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Wrong entry

a shot across the bows - ein Schuss vor den Bug

8 replies   
Correction

a warning shot across the bow

-

ein (Warn-) Schuss vor den Bug


Examples/ definitions with source references
Idiom Definitions for 'Shot across the bow'

A shot across the bow is a warning to tell someone to stop doing something or face very serious consequences.

http://www.usingenglish.com/reference/idioms/...
Comment
+(fig.)
Authorw30 Jan 10, 16:51
Comment
a shot across the bows is exactly what you need, dear w.
actually, I'd favor a full broadside, but that's just me.
#1Authorflueless30 Jan 10, 21:38
Comment
@ flueless

bow or bows ?
#2Authorw30 Jan 10, 22:09
Context/ examples
Comment
Bow, in the singular, as far as I know.

To me a shot across the bow is a warning shot, so combining the two would be redundant. But more people are likely to recognize the latter expression than the former.

My impression from the most recent thread was that this expression might have a wider range in German than in English. But what might really help is several more examples in both languages. w?
#3Authorhm -- us (236141) 31 Jan 10, 08:59
Comment
The saying "einen Schuss vor den Bug bekommen" can be used both in nautical terms as a warning shot and figuratively, as the last serious request to stop an action.
#4Authorw31 Jan 10, 10:45
Context/ examples
a shot across the bows one thus directed so as to warn a ship off rather than damage it (often ).
[Chambers Dictionary & Thesaurus]

a (warning) shot across the
bows a statement or gesture
intended to frighten someone
into changing their course of
action: supporters are firing a
warning shot across the
President's bows.
[New Oxford Dictionary of English]



fire a (warning) shot across sb's bow(s)
slightly formal
to do something in order to warn someone that you will take strong action if they do not change their behaviour
Airline staff have fired a warning shot across the company's bows by threatening to strike if higher pay increases are not offered.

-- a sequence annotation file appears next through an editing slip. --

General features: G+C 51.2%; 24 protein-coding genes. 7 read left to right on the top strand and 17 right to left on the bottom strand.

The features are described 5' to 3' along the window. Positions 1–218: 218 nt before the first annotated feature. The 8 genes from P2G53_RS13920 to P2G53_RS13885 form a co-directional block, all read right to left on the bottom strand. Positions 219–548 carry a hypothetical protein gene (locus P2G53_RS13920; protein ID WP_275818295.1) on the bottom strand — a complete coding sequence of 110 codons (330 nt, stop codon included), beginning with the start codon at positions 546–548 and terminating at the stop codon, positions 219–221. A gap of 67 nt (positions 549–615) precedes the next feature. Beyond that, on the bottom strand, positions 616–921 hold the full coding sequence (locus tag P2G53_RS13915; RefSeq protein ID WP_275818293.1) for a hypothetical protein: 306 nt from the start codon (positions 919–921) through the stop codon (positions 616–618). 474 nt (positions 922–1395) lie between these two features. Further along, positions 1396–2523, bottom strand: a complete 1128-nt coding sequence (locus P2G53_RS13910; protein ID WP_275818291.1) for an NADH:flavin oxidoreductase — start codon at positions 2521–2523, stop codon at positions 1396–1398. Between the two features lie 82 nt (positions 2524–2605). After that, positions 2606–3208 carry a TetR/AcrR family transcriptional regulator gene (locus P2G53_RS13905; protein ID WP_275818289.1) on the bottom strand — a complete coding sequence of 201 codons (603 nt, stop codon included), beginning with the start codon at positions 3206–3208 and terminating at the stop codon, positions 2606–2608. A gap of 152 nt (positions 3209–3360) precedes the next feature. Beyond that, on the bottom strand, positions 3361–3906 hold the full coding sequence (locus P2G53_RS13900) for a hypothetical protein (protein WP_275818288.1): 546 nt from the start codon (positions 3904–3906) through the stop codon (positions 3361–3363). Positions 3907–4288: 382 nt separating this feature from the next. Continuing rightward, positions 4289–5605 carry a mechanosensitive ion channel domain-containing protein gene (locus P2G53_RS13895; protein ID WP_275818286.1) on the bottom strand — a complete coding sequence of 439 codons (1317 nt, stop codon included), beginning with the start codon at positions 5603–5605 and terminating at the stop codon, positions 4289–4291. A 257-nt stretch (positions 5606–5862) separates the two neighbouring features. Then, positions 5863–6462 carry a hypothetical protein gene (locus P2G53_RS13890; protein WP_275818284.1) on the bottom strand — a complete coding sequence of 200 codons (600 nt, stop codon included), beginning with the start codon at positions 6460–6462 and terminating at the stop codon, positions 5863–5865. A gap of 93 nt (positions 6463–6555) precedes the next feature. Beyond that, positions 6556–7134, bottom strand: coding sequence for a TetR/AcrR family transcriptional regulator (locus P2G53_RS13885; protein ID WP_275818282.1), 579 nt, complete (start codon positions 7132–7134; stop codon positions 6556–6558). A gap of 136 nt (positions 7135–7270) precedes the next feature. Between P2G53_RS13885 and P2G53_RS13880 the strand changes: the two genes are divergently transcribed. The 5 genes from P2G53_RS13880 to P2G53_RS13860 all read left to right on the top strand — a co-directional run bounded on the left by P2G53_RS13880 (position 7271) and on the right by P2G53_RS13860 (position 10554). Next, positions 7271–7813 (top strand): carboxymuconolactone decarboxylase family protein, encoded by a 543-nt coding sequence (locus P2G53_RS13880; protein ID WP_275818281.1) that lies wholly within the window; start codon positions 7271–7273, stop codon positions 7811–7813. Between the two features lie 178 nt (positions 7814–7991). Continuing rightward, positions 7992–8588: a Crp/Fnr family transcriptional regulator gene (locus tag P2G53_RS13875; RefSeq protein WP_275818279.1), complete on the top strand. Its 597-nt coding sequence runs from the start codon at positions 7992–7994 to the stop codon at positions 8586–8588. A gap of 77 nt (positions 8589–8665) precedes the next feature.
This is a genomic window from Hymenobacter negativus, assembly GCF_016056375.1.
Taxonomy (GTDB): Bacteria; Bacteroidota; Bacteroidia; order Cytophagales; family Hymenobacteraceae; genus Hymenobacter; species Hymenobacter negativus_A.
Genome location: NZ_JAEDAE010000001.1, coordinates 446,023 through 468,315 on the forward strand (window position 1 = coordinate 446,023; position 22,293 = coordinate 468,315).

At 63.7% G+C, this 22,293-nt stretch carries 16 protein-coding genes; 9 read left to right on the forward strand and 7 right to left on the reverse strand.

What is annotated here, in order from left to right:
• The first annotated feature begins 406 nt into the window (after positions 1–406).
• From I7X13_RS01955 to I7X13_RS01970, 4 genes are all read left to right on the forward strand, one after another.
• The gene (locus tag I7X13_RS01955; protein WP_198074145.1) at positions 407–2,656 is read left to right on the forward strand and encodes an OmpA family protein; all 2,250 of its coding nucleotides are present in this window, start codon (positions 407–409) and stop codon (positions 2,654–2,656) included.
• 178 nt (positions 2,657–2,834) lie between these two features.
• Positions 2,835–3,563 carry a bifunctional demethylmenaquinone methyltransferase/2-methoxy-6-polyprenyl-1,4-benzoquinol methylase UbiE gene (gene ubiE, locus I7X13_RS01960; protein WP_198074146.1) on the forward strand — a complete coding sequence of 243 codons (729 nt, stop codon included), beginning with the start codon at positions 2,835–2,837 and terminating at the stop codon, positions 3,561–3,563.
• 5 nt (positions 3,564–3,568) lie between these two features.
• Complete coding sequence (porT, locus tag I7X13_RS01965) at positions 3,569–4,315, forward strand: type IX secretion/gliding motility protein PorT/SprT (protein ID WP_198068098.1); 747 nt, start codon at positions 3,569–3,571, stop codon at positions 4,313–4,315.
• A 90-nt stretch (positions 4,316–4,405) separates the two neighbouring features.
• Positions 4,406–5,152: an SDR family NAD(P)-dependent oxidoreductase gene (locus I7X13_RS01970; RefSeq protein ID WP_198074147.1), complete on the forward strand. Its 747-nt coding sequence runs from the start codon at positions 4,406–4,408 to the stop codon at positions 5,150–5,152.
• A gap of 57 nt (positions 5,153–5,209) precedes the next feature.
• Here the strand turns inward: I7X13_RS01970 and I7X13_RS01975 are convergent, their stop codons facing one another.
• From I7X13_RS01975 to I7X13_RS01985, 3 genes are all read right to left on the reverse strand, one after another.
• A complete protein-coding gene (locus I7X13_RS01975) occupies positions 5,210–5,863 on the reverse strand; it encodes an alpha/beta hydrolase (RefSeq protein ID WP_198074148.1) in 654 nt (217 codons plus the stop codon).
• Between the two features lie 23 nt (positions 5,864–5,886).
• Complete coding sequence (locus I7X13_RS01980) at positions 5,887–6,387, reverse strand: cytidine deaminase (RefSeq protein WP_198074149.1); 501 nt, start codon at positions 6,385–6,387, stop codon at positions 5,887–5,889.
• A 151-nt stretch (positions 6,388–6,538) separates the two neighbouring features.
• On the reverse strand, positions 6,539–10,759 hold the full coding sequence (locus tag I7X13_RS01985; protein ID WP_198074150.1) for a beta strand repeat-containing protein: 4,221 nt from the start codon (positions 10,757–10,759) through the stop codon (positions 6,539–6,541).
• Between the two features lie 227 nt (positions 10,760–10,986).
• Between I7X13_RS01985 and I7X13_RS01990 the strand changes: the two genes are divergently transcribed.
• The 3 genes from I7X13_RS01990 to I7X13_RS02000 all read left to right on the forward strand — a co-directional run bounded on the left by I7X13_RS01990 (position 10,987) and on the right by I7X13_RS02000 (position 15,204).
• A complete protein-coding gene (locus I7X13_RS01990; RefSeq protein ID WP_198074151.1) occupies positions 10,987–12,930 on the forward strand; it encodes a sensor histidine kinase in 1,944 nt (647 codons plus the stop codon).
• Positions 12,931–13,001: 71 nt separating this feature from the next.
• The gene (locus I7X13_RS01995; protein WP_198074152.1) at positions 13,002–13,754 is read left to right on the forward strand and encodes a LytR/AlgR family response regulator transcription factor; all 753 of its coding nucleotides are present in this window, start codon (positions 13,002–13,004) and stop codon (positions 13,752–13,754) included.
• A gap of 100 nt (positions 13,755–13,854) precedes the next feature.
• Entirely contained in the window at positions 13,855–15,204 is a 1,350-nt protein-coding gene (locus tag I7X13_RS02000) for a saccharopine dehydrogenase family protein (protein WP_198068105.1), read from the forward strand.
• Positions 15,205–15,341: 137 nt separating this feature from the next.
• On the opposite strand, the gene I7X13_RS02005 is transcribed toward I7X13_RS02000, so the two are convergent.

http://www.dictionary.cambridge.org/define.as...
Comment
Ich finde mindestens zwei Belege für bows.
Das CALD führt across so's bow allerdings als Variante.
#5AuthorDoris (LEO-Team) (33) 04 Feb 10, 11:15
Context/ examples
Oxford Dictionary of Idioms, 2dn ed.:
a warning shot across the bows
a statement or gesture intended to frighten someone into changing their course of action. [Literally, a shot fired in front of the bows of a ship is one which is not intended to hit it but to make it stop or alter course]

Cambridge International Dictionary of Idioms:
fire a shot across sb's/the bows  slighty formal
if you fire a shot across someone's bows, you do something in order to warn them that you will take strong action if they do not change their behavior. Airline staff have fired a warning shot across the company's bows by threatening strike action if higher pay increases are not offered
Comment
Additional references.
#6AuthorNorbert Juffa (unplugged)04 Feb 10, 17:43
Context/ examples
http://articles.latimes.com/2009/dec/02/opini...
When high-ranking Democratic congressmen such as David Obey, John Murtha and Charles Rangel announce they're going to demand an income surtax to fund the war, it's a legislative shot across the president's bow, an implicit demand that he choose between his domestic agenda and what he perceives as his duty to national security.

http://articles.latimes.com/2009/feb/08/local...
"They are trying to bring this cost bill as a warning to any other folks who might seek justice," the L.A. lawyer said. "My assumption is that it's punitive and it's designed as a shot across the bow of any would-be plaintiffs in the future."

http://m.latimes.com/inf/infomo?view=World+Ne...
Clinton specifically criticized the Chinese and others for Internet censorship. And she suggested that defense against cyber attacks was a core issue of mutual defense for the United States and its allies. "This was definitely a shot across the bow," said Charles A. Kupchan, a National Security Council aide in the Clinton administration. "This is a level of rhetoric vis-a-vis China that is new."
Comment
Is "bows" vs "bow" possibly an AE/BE difference? The usual form in AE publications seems to be "bow". Cf. examples above.
#7AuthorNorbert Juffa (unplugged)04 Feb 10, 17:53
Comment
Both "bow" and "bows" can refer to the "Bug" of a ship. (It's because one needs two bows -- one on each side -- to make the bowed shape at the front of a ship.) My subjective impression, however, is that the plural form is on its way out.
#8Authorxeno04 Feb 10, 23:08
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